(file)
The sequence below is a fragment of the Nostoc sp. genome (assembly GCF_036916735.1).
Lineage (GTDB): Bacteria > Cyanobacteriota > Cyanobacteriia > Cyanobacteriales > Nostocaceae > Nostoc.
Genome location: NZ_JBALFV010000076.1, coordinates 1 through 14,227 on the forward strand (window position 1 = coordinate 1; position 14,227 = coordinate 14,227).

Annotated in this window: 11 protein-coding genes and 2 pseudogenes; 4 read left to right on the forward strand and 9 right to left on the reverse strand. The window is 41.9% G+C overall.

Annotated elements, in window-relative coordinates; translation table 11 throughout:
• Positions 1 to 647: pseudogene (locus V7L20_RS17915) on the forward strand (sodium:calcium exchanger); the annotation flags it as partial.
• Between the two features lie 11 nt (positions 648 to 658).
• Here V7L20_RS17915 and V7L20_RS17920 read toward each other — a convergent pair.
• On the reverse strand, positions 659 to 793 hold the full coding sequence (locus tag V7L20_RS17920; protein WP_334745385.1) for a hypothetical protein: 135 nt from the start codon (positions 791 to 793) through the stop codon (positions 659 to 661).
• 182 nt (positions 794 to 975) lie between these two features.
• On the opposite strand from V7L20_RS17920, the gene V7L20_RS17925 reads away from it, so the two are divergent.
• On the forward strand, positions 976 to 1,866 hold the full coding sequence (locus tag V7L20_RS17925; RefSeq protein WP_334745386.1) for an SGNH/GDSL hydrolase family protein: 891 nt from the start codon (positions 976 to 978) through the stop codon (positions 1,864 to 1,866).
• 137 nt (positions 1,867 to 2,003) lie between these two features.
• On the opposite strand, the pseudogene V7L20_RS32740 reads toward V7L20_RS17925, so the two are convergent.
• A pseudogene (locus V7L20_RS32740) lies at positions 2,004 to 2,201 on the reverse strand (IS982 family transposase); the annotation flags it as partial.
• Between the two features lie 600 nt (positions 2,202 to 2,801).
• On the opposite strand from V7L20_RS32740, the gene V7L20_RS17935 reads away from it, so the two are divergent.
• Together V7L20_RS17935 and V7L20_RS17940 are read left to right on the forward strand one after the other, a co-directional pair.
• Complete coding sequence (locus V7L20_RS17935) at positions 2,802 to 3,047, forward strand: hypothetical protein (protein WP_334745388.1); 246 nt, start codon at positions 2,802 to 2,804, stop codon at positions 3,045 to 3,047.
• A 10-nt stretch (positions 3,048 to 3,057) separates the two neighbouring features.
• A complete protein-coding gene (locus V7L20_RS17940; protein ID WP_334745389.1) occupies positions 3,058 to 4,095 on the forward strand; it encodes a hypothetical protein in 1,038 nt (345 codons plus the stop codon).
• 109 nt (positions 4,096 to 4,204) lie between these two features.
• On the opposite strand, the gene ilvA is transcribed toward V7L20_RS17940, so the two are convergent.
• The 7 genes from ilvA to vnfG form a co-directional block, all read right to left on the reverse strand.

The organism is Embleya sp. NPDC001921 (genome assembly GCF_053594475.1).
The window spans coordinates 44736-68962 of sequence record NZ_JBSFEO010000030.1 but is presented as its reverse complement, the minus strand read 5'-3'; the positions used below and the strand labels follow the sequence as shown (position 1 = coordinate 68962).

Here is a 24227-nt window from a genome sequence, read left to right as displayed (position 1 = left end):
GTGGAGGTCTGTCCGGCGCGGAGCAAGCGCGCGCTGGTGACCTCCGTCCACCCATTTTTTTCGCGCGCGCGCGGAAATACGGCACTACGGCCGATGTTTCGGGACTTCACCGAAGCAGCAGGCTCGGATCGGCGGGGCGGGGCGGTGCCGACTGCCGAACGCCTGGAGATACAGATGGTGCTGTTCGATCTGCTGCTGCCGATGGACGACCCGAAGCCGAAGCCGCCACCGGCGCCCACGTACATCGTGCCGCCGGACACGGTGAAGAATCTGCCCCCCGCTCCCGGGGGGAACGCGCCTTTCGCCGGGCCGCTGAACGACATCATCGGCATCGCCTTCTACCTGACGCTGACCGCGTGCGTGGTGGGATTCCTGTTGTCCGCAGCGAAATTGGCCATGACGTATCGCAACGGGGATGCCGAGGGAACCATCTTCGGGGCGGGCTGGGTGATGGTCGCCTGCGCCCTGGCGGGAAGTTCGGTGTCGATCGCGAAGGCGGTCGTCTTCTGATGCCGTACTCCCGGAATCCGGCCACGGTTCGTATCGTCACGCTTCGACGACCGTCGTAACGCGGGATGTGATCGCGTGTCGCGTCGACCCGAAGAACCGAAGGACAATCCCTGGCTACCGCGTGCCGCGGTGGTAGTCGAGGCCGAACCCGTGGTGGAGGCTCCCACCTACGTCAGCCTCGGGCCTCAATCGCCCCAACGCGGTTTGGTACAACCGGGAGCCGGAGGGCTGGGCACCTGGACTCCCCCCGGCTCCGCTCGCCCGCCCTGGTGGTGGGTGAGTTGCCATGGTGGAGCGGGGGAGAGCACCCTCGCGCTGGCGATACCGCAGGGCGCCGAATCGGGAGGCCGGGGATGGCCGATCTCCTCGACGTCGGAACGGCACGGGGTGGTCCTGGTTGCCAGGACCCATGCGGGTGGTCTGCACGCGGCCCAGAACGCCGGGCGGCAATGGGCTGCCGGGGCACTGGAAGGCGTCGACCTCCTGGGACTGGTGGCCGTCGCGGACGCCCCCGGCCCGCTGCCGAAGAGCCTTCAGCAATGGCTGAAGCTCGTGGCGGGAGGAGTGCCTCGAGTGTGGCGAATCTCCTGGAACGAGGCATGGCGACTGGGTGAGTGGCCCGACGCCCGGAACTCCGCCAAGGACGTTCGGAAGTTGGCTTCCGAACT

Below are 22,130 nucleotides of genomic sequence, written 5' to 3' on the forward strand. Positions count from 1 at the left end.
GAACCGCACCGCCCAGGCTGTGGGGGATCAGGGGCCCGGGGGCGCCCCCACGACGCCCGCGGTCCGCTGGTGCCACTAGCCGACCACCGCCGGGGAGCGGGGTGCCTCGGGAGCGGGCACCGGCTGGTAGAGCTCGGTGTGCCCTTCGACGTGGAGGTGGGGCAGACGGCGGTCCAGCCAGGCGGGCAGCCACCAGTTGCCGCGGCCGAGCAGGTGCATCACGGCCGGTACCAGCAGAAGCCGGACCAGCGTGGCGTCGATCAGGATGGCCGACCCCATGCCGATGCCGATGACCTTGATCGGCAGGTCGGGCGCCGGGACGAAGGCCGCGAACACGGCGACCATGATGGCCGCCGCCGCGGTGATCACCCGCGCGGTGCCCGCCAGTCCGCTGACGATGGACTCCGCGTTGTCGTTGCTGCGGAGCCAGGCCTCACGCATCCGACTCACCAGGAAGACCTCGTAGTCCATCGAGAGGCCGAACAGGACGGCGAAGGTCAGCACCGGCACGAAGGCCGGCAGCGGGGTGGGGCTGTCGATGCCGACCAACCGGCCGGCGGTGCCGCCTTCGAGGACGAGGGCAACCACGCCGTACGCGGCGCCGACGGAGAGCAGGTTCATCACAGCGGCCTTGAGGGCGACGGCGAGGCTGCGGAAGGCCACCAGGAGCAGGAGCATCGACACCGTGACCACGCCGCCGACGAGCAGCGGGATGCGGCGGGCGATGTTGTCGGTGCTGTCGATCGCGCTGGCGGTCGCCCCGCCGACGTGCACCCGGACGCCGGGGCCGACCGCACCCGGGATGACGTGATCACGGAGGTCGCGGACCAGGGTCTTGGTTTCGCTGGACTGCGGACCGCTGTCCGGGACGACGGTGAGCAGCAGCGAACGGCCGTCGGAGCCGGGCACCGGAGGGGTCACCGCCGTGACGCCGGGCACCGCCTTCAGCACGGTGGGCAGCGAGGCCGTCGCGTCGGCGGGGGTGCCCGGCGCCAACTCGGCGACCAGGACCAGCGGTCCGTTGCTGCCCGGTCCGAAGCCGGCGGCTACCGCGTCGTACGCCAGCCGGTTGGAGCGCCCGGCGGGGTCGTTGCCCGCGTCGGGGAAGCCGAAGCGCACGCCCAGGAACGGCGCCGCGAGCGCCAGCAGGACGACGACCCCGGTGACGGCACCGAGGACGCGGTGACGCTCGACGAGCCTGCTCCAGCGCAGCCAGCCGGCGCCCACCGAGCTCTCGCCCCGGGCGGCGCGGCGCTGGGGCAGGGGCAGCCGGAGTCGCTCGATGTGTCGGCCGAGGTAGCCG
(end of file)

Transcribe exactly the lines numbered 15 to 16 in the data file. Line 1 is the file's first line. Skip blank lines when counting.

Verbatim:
• A pseudogene (locus V7L20_RS32740) lies at positions 2,004 to 2,201 on the reverse strand (IS982 family transposase); the annotation flags it as partial.
• Between the two features lie 600 nt (positions 2,202 to 2,801).